Defining professionalism from the learner’s viewpoint
Following Institutional Review Board approval, we emailed an anonymous survey to all residents and fellows at our two training centers asking the learners to free-text the three essential characteristics of a professional. Approximately one-third of the trainees responded. The characteristics of patient-centered and life-long learning were by far the most frequently cited as a defining feature of professionalism. Over half of the respondents from any year group incorporated one or both of those themes. These results were similar to 4th-year medical students in a similar survey of USUHS medical students, but dissimilar to 1st through 3rd-year medical students.7 This suggests that patient-centered care and life-long learning may be learned as a desired attribute, or a threshold concept, grasped by most either late in medical school or early in residency. Further analysis of responses also found that the concepts of professionalism did not vary by specialty, with both medical and surgical trainees articulating the paramount importance of patient-centered care and life-long learning in defining professional behavior in physicians.8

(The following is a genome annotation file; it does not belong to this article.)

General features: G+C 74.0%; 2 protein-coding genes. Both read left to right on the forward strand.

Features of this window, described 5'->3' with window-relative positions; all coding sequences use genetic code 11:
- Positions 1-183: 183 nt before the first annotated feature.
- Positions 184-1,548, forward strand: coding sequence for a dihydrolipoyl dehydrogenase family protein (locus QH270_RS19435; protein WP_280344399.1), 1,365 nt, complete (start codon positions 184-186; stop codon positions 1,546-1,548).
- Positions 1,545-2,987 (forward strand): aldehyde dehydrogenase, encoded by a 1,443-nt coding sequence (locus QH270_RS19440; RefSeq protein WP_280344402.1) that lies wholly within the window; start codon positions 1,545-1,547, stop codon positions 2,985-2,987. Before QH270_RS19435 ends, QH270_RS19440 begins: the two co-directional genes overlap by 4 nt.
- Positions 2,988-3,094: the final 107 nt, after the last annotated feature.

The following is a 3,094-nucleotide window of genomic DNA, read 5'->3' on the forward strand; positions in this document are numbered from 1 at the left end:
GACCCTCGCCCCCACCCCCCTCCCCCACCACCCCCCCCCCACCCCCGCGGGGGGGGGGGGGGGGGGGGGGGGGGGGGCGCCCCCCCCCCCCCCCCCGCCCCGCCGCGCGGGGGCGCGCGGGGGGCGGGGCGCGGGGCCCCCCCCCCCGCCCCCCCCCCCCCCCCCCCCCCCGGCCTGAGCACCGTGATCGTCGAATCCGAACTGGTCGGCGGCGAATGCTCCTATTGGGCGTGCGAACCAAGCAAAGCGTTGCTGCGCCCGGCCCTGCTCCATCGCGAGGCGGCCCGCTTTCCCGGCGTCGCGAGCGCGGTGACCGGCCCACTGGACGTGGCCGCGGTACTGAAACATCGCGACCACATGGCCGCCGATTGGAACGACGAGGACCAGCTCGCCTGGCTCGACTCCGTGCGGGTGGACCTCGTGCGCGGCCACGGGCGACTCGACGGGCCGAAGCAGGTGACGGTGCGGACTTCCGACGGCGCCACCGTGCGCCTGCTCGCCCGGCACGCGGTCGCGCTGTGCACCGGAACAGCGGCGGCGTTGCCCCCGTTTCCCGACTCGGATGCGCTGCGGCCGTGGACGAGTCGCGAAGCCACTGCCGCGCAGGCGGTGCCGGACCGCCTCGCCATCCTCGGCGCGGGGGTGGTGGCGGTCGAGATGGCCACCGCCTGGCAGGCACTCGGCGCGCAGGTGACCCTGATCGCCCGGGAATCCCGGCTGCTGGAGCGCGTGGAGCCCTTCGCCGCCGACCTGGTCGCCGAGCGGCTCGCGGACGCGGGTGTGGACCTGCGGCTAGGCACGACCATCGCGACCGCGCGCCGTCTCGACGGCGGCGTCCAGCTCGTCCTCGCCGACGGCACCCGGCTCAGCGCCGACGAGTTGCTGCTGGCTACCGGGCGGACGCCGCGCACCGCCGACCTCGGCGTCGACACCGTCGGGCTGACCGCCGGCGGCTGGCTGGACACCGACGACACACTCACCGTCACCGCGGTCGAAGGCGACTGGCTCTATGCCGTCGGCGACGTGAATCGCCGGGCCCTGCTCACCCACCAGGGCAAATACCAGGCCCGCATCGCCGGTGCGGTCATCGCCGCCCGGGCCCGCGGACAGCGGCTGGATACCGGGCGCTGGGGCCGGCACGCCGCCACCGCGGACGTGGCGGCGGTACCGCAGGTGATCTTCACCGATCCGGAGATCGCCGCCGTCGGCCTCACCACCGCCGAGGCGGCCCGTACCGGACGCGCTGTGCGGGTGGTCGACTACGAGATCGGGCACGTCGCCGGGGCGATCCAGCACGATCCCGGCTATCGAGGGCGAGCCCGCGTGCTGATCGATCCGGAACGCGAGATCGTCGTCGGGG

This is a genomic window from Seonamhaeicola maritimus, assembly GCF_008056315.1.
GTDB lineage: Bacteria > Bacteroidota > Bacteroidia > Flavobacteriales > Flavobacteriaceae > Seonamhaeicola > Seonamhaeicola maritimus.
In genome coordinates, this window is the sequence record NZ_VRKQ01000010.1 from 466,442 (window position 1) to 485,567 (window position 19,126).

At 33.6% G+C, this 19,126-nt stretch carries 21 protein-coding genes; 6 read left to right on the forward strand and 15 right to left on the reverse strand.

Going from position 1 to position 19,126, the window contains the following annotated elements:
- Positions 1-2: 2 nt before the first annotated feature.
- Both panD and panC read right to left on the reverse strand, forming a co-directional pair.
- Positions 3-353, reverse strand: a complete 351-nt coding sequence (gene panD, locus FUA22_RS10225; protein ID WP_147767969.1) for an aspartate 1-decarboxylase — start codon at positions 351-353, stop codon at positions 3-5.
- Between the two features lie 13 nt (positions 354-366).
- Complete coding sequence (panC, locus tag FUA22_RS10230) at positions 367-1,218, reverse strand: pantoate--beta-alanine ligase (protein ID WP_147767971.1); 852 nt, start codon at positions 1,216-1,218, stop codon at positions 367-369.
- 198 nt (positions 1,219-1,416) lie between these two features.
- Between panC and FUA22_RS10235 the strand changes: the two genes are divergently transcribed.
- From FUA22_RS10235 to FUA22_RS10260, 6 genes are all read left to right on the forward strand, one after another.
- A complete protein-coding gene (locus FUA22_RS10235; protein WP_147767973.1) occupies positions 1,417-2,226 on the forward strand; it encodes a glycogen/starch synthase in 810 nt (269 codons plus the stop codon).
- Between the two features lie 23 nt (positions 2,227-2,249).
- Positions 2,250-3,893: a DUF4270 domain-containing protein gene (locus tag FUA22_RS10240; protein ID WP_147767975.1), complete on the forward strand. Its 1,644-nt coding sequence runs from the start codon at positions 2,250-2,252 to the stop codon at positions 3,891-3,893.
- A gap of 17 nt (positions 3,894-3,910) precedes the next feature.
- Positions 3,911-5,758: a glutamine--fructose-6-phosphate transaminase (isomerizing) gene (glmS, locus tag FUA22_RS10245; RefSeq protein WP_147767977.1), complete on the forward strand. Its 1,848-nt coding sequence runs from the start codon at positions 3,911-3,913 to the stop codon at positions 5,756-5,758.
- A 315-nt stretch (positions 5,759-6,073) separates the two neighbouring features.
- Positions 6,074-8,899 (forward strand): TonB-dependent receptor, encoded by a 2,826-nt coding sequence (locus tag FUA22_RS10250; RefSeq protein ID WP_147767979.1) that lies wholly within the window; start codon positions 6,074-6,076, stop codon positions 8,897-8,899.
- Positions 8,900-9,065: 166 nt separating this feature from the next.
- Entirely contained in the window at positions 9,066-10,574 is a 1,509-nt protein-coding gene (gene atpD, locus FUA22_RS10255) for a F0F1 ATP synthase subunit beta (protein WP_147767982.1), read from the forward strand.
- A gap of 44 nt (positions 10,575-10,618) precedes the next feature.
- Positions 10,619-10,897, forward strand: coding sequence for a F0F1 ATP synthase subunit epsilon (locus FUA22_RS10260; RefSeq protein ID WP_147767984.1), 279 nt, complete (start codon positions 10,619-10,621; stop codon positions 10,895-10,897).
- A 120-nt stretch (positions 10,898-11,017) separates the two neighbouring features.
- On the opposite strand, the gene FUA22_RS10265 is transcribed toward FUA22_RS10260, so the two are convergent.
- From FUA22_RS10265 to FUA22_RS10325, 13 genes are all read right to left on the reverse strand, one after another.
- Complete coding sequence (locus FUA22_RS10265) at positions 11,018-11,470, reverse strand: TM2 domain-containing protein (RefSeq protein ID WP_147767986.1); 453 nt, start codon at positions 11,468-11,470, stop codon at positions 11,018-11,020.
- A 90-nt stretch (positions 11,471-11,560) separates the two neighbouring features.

Professionalism as a concept evolves overt raining
Some educators suggest that professionalism, at its core, cannot be taught, implying if a fundamental understanding is not present at the beginning of training, it will never be fully embraced. This is somewhat supported by data which reveals many residents are facing professionalism lapses in training also suffered similar lapses in medical school, and are at risk to face further negative professional actions following completion of training.9 However, our data would suggest that the concepts of professionalism evolve during training and shift to a patient-centered focus late in medical school when clinical rotations begin and when patient-centered care is modeled by senior residents and faculty. Life-long learning is also seen as a focus of these learners and may reflect this generation’s tendency to be more questioning of dogma handed down from an older generation.10